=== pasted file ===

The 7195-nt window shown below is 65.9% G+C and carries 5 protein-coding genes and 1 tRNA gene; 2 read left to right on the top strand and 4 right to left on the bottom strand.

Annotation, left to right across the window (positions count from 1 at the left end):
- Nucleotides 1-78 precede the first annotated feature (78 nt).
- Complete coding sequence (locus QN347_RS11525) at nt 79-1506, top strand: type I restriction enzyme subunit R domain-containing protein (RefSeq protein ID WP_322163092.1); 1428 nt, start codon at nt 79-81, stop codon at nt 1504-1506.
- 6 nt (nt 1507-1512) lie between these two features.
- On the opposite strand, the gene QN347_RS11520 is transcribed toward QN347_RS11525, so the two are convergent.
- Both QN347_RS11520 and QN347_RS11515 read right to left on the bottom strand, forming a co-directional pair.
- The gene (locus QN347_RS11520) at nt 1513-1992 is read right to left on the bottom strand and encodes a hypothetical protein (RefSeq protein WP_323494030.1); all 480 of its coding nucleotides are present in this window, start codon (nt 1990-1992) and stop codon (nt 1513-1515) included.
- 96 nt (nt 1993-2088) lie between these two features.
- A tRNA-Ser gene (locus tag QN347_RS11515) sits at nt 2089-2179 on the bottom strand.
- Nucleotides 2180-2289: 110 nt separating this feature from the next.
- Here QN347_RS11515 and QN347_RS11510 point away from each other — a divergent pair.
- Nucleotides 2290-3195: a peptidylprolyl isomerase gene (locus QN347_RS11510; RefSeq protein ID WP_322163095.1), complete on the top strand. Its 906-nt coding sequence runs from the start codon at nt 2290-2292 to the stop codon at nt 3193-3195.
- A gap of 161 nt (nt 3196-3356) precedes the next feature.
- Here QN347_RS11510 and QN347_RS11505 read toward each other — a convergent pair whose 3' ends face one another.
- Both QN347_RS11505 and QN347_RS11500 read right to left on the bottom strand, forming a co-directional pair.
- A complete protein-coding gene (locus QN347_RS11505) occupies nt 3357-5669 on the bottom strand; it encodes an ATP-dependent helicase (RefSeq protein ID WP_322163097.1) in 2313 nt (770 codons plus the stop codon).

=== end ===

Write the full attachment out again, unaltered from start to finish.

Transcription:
The 7195-nt window shown below is 65.9% G+C and carries 5 protein-coding genes and 1 tRNA gene; 2 read left to right on the top strand and 4 right to left on the bottom strand.

Annotation, left to right across the window (positions count from 1 at the left end):
- Nucleotides 1-78 precede the first annotated feature (78 nt).
- Complete coding sequence (locus QN347_RS11525) at nt 79-1506, top strand: type I restriction enzyme subunit R domain-containing protein (RefSeq protein ID WP_322163092.1); 1428 nt, start codon at nt 79-81, stop codon at nt 1504-1506.
- 6 nt (nt 1507-1512) lie between these two features.
- On the opposite strand, the gene QN347_RS11520 is transcribed toward QN347_RS11525, so the two are convergent.
- Both QN347_RS11520 and QN347_RS11515 read right to left on the bottom strand, forming a co-directional pair.
- The gene (locus QN347_RS11520) at nt 1513-1992 is read right to left on the bottom strand and encodes a hypothetical protein (RefSeq protein WP_323494030.1); all 480 of its coding nucleotides are present in this window, start codon (nt 1990-1992) and stop codon (nt 1513-1515) included.
- 96 nt (nt 1993-2088) lie between these two features.
- A tRNA-Ser gene (locus tag QN347_RS11515) sits at nt 2089-2179 on the bottom strand.
- Nucleotides 2180-2289: 110 nt separating this feature from the next.
- Here QN347_RS11515 and QN347_RS11510 point away from each other — a divergent pair.
- Nucleotides 2290-3195: a peptidylprolyl isomerase gene (locus QN347_RS11510; RefSeq protein ID WP_322163095.1), complete on the top strand. Its 906-nt coding sequence runs from the start codon at nt 2290-2292 to the stop codon at nt 3193-3195.
- A gap of 161 nt (nt 3196-3356) precedes the next feature.
- Here QN347_RS11510 and QN347_RS11505 read toward each other — a convergent pair whose 3' ends face one another.
- Both QN347_RS11505 and QN347_RS11500 read right to left on the bottom strand, forming a co-directional pair.
- A complete protein-coding gene (locus QN347_RS11505) occupies nt 3357-5669 on the bottom strand; it encodes an ATP-dependent helicase (RefSeq protein ID WP_322163097.1) in 2313 nt (770 codons plus the stop codon).